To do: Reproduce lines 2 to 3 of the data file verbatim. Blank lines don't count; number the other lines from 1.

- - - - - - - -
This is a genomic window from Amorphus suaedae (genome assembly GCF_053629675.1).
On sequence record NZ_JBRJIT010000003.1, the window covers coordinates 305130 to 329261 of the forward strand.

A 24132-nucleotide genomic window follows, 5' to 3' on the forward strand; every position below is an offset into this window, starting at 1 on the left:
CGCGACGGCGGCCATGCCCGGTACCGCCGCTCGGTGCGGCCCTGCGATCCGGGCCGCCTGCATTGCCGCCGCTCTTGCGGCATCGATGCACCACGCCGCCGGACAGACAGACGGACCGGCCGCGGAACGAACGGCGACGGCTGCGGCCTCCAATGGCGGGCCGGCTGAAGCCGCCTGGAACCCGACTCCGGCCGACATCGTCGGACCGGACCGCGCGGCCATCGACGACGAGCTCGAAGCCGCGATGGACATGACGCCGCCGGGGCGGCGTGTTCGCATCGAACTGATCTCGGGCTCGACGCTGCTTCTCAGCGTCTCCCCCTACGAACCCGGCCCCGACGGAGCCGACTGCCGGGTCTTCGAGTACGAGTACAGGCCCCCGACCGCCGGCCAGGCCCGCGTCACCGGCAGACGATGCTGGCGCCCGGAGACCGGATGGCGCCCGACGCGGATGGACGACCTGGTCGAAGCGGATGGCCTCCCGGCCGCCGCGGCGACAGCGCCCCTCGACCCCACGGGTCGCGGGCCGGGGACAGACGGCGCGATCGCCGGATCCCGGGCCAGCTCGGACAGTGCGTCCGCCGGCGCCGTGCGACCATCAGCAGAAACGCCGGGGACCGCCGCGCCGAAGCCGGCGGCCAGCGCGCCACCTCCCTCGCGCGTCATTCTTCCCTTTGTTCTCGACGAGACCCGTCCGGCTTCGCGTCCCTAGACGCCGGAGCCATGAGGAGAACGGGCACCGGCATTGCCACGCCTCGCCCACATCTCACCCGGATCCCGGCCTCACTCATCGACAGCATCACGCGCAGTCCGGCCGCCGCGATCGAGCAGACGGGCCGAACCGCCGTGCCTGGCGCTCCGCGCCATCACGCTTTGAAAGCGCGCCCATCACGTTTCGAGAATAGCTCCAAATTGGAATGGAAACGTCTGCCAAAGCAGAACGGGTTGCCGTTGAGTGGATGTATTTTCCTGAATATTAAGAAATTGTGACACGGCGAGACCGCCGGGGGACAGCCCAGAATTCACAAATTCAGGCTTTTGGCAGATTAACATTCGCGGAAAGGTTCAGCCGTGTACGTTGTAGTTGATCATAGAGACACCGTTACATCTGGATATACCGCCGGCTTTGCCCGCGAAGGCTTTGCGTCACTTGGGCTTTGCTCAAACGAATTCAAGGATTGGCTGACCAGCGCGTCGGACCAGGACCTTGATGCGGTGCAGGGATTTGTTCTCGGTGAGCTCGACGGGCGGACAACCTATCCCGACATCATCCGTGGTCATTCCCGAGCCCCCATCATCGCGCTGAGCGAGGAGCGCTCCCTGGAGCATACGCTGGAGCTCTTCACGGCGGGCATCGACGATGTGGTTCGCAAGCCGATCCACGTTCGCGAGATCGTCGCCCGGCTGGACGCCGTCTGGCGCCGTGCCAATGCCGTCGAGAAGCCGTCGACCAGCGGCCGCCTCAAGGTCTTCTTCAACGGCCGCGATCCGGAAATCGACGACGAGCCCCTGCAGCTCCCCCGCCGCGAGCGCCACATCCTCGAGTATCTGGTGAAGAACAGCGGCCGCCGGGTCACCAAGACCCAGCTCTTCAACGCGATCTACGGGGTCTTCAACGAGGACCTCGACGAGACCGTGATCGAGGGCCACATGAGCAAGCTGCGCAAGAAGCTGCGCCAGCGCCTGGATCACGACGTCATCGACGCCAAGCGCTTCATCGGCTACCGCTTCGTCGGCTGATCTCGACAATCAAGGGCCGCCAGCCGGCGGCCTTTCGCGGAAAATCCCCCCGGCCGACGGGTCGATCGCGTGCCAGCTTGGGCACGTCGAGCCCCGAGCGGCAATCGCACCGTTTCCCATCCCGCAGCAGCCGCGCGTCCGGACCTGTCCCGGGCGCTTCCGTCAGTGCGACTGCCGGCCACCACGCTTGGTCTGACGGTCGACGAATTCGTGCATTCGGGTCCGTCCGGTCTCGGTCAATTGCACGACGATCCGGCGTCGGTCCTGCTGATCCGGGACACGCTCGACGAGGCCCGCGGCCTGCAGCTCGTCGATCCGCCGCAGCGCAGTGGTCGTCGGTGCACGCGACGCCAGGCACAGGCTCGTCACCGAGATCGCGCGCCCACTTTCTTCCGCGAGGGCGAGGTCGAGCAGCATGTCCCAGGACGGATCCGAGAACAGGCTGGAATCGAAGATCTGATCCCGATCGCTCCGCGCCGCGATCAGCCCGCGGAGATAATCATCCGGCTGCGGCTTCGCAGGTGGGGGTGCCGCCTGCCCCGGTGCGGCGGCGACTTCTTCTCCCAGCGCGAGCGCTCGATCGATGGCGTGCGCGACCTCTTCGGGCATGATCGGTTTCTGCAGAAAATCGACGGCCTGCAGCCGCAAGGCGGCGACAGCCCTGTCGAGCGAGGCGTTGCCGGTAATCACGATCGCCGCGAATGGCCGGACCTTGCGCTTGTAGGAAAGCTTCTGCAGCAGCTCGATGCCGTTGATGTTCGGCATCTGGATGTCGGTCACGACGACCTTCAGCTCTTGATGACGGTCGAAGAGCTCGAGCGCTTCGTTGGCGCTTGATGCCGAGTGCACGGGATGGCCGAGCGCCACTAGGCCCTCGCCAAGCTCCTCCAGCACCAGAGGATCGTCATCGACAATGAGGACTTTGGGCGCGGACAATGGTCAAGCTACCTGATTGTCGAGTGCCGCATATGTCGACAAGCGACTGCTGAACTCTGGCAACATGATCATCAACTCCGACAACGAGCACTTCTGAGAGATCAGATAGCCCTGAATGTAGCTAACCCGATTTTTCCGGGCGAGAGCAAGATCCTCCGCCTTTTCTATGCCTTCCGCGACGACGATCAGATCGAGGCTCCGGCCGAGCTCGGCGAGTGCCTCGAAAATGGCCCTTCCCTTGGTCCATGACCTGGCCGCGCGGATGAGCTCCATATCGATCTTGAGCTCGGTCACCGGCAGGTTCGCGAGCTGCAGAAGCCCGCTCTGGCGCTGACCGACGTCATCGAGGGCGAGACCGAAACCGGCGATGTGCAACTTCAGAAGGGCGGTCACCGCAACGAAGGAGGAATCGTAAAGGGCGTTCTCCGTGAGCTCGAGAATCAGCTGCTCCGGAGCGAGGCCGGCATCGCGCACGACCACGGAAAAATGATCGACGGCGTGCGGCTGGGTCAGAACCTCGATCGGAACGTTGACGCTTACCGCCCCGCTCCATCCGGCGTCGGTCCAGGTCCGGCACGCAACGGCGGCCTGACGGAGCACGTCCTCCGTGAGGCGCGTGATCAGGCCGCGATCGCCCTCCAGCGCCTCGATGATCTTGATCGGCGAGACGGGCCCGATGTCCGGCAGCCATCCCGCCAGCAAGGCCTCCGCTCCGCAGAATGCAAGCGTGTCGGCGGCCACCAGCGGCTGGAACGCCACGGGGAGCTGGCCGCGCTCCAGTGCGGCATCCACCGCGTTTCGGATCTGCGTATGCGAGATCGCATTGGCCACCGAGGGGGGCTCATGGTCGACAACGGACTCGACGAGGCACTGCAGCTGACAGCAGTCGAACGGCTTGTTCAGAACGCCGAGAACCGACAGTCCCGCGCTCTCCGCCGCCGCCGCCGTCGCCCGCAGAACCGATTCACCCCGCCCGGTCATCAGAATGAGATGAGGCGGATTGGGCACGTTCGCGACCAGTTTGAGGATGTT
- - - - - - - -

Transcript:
On sequence record NZ_JBRJIT010000003.1, the window covers coordinates 305130 to 329261 of the forward strand.

A 24132-nucleotide genomic window follows, 5' to 3' on the forward strand; every position below is an offset into this window, starting at 1 on the left: